In XP, the only time Explorer would generate thumbnails is if you put a window into Thumbnail View, which was the default only for My Pictures and its subfolders. I believe Vista got a little more aggressive about thumbnailing everything it could find.



  • @flabdablet said:

    @Master Chief said:
    I didn't know they existed until Vista, and that was because they were causing havoc with my folder icons and whatnot.
    In XP, the only time Explorer would generate thumbnails is if you put a window into Thumbnail View, which was the default only for My Pictures and its subfolders. I believe Vista got a little more aggressive about thumbnailing everything it could find.

    .docx? That's an image format, right?



  • @EncoreSpod said:

    using my removeable drives as if they are scratch space for Microsoft to perform operating system updates has bought back a similar problem, I unplug a drive I am not using and something breaks

    Next time, unmount it first, maybe?

    @Master Chief said:

    I didn't know they existed until Vista

    Unlike every non-Windows-user who's ever received a directory full of images from a Windows user.



  • @Gurth said:

    Unlike every non-Windows-user who's ever received a directory full of images from a Windows user.

    Macs are way more annoying, tending to clutter up file systems with those ._filename files. One for every file! Plus the .DS_Store files.



  • @EncoreSpod said:

    I've never bothered to find out which is to blame but I continually find it annoying to find folders with names like F:\4c8ad71cdf3c3031a87bb6c56e lying about in the root of drives
    Generally .NET updates, for what it's worth.



  • @Zemm said:

    Macs are way more annoying, tending to clutter up file systems with those ._filename files. One for every file! Plus the .DS_Store files.

    I know, though luckily only on non-HFS+ filesystems. Very annoying when you need to put files onto a memory card for media players that choke on files they can't actually read, though. (Hint: make sure the directory isn't showing in a Finder window and then do rm ._* in it.)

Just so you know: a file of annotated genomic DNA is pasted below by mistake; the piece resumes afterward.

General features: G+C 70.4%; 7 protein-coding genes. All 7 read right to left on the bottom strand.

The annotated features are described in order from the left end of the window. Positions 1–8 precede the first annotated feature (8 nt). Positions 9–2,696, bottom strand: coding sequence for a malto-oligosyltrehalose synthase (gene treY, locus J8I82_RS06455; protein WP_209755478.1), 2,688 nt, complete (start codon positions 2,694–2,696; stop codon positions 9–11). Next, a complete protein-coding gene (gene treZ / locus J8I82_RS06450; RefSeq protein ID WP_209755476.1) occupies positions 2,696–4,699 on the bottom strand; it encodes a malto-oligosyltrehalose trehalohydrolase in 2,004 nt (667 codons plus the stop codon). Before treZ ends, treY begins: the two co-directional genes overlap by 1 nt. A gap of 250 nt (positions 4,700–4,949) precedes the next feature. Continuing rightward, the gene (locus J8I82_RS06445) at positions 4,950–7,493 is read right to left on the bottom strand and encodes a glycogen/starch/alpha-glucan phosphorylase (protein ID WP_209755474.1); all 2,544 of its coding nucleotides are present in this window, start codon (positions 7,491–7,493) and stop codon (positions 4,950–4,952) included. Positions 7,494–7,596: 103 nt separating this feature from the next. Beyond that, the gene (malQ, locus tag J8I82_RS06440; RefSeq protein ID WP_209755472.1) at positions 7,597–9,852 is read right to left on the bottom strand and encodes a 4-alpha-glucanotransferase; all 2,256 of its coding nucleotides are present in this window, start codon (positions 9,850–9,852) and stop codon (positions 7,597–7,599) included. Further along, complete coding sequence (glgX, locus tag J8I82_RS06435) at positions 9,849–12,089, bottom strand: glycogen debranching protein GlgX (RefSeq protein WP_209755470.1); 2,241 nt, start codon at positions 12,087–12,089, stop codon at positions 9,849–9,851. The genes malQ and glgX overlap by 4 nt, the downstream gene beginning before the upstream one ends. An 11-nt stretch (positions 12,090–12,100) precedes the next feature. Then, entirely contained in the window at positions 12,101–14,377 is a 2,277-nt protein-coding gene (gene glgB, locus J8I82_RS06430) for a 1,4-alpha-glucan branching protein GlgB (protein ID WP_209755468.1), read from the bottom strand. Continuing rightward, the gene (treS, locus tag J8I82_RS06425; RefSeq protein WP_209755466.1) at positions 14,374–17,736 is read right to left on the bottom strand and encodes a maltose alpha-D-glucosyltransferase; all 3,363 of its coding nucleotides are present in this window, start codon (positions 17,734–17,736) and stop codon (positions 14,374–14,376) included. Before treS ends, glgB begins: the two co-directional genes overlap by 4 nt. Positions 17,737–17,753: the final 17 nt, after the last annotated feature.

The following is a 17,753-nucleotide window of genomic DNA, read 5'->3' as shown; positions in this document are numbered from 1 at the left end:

• @Gurth said:

    @Zemm said:
    Macs are way more annoying, tending to clutter up file systems with those ._filename files. One for every file! Plus the .DS_Store files.

    I know, though luckily only on non-HFS+ filesystems. Very annoying when you need to put files onto a memory card for media players that choke on files they can't actually read, though. (Hint: make sure the directory isn't showing in a Finder window and then do rm ._* in it.)

    Can we, as a world, agree to put temporary files in the system's temporary folder and delete them when we're done with them? I'd be okay with explorer/finder/whatever being a little slower once per reboot per folder if it meant not having tons of shit thrown at my stuff.



  • @dtech said:

    Thumbs.db has even been in use since Win95/98 with IE4 …

    I don't recall having that in Windows 2000 — I seem to recall that it used Alternate Data Streams, which for me seems to be the most logical option. I think I may have seen Win2k use both — it may have only used thumbs.db on FAT32 or something, not really sure. I've had Windows 8 throw a strop many times over my trying to move a folder; since thumbs.db is gone, I have no idea how Explorer can still lock itself out of its own folders.

    Windows 8 no longer remembers thumbnails permanently, at least, not for me. I have 54 MB of thumbnail cache (not a whole lot) but thumbnail data is never committed to disc. Since I have an HDD, I get to watch Explorer sit there extracting thumbnails manually, slowly, one by one. It will cache them in RAM as long as it can, but not to disc. Pretty lame.